I love the way the groups got organized, where you can have intimate conversations with people who come from similar disciplines or similar experiences in their training as you. Margot Savoy, MD, MPH, FAAFP, SVP of Education at the American Academy of Family Physicians and an Equity Matters learning community participant.
s a leading voice in clinically meaningful measures, CMSS has highlighted the importance of those measures that demonstrate real value for clinicians, patients, health systems, employers, and health plans, with a special focus on digital measurement across payment programs. Specialty societies know that transformation in medicine must include the active engagement and insights of those practicing on the front lines. In the digital arena, each specialty’s unique knowledge and experience must guide the development of new technologies and novel approaches to measurement and care delivery in order to ensure that patient care always remains the first priority. Our member societies have expressed the need for more education and assistance on measurement-science issues, including measure testing, risk adjustment, attribution, and patientreported outcome (PRO) measurement. In response, CMSS convened the Measurement Science Advisory Committee (MSAC), which provides expertise and input on education and materials in measurement science (including digital quality) for member organizations, including
guidance related to measure testing, risk adjustment, attribution, electronic clinical quality measures, and PRO measurement.
A SHIFT TO VIRTUAL When the COVID-19 crisis began, CMSS rapidly responded by pivoting to a virtual edition of our annual meeting, focused on the unique challenges facing care delivery and medical education during the pandemic. The meeting brought together 300 specialty-society leaders and others for COVID-19 and Beyond: Digital Transformation of Healthcare, Research, and Education, which focused on the real-world impact COVID-19 was having on medicine. Topics included implementation and adoption of, and payment for, telemedicine; remote patient monitoring; electronic tools to support practice transformation; interoperability; cloud-based computing; digital research tools; patient privacy; research dissemination and implementation; virtual learning platforms; procedural-based education; online networking; and social media. The conference reached a wide audience on social media, generating 1,000 tweets with the #DigitalMed2020 hashtag and creating more than 40 million impressions.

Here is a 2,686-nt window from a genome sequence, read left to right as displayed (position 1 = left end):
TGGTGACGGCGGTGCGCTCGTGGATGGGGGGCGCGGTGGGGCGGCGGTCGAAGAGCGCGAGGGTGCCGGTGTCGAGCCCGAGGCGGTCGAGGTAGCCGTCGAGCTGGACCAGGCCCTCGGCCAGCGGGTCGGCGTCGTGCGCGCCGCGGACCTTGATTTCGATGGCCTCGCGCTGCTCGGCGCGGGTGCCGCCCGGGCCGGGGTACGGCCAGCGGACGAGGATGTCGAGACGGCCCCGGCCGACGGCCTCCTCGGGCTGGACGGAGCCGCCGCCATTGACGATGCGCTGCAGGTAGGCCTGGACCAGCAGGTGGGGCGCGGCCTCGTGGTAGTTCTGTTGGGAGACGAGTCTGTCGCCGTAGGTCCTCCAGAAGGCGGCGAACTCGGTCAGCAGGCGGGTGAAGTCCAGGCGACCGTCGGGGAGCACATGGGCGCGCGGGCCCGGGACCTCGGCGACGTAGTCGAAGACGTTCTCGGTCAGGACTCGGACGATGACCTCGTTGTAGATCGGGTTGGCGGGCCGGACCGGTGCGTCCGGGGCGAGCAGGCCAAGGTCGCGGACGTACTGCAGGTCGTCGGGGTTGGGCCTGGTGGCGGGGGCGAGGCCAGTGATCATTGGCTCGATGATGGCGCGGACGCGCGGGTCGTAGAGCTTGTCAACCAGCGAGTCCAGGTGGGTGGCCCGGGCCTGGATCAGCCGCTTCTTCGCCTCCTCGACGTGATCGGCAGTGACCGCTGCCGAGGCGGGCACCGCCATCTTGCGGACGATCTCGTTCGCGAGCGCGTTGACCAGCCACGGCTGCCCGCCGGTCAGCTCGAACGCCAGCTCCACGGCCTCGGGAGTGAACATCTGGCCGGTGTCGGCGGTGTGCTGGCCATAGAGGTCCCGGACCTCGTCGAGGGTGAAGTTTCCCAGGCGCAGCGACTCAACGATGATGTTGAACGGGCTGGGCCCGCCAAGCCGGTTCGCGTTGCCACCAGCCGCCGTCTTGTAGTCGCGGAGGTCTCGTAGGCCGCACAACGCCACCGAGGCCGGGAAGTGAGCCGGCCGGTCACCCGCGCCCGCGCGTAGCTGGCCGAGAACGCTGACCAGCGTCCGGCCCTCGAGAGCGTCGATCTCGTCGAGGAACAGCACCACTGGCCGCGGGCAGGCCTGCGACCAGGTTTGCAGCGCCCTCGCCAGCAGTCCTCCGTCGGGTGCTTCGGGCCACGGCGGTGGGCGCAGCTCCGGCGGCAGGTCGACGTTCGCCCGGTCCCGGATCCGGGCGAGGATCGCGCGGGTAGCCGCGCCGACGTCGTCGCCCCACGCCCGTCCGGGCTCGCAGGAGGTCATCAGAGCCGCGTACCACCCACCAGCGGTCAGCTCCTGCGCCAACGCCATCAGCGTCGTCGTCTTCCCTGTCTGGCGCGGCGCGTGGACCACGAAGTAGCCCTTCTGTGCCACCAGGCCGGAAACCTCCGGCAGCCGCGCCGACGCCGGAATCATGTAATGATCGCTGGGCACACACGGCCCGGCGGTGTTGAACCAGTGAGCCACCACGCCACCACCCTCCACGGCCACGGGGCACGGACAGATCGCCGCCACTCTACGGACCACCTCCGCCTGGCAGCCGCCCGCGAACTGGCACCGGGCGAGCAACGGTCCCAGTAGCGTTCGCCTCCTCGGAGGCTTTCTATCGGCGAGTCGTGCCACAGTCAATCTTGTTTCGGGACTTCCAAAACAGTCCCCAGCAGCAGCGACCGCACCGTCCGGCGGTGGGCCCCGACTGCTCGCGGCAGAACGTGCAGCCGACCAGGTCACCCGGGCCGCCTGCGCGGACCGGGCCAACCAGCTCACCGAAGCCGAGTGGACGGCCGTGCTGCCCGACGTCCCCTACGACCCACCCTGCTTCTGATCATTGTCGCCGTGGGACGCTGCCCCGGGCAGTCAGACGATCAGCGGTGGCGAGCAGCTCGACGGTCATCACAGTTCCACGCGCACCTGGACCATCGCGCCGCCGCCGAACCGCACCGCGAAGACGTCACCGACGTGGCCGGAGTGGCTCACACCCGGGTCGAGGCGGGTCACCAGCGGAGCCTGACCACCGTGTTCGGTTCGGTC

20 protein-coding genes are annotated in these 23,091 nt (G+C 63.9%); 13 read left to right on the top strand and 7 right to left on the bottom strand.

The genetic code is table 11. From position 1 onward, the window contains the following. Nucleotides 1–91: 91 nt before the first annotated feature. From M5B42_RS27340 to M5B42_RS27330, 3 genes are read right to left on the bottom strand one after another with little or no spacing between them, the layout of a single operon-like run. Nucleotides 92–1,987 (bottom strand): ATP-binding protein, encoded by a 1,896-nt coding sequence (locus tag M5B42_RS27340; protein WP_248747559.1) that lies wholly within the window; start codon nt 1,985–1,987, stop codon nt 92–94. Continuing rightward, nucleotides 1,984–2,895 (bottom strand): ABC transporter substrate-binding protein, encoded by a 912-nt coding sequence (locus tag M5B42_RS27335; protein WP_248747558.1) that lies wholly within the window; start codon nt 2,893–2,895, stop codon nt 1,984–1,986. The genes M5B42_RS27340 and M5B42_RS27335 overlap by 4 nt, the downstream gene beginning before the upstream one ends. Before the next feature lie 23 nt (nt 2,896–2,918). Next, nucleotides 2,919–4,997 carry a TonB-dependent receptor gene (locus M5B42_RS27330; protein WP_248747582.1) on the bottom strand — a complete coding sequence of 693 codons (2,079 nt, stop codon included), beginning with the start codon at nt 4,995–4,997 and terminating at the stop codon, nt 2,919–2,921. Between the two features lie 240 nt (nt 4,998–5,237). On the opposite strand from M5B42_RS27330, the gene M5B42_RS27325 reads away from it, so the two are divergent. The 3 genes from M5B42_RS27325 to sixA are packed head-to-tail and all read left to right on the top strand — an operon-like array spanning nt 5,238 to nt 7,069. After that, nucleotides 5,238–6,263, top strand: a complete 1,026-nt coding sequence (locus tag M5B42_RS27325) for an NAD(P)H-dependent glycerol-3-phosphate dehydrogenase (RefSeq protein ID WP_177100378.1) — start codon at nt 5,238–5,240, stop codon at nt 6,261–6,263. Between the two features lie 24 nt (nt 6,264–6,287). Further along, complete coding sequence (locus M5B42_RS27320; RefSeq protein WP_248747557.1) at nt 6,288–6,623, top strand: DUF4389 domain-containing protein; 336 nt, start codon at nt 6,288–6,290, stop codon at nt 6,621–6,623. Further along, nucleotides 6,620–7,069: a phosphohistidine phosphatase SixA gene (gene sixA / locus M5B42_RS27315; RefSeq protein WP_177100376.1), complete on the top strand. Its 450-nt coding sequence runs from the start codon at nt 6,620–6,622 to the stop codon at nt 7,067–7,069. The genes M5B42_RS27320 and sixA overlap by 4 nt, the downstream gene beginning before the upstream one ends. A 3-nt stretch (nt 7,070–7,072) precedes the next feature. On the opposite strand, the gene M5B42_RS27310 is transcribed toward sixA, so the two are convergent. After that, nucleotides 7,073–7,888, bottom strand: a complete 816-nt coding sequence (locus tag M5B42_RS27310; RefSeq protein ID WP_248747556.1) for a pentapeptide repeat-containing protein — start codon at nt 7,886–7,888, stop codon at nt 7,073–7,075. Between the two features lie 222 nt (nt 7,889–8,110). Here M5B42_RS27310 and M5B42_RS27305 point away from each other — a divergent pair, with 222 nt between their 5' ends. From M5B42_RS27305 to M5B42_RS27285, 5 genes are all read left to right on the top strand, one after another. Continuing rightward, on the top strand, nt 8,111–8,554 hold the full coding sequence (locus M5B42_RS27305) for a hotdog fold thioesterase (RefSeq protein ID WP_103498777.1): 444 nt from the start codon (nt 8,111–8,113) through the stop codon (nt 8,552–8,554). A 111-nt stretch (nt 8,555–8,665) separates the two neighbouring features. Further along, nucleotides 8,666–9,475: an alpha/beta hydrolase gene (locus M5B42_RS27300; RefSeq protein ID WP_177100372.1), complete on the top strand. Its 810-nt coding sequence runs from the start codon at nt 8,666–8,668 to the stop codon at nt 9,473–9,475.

Thought leaders engage during the meeting and on Twitter during the CMSS Digital Transformation Summit
COVID-19 REGISTRIES The pandemic put the measurement community to the test, with new COVID-19 registries developed and deployed at a record pace. CMSS provided key input and insight to ensure that the registries added value and understanding rather than extra work for already overburdened physicians. With funding from the Gordon and Betty Moore Foundation, CMSS developed a webinar series to address key questions related to the new COVID-19-focused clinical registries and clinical repositories developed by specialty societies and academia.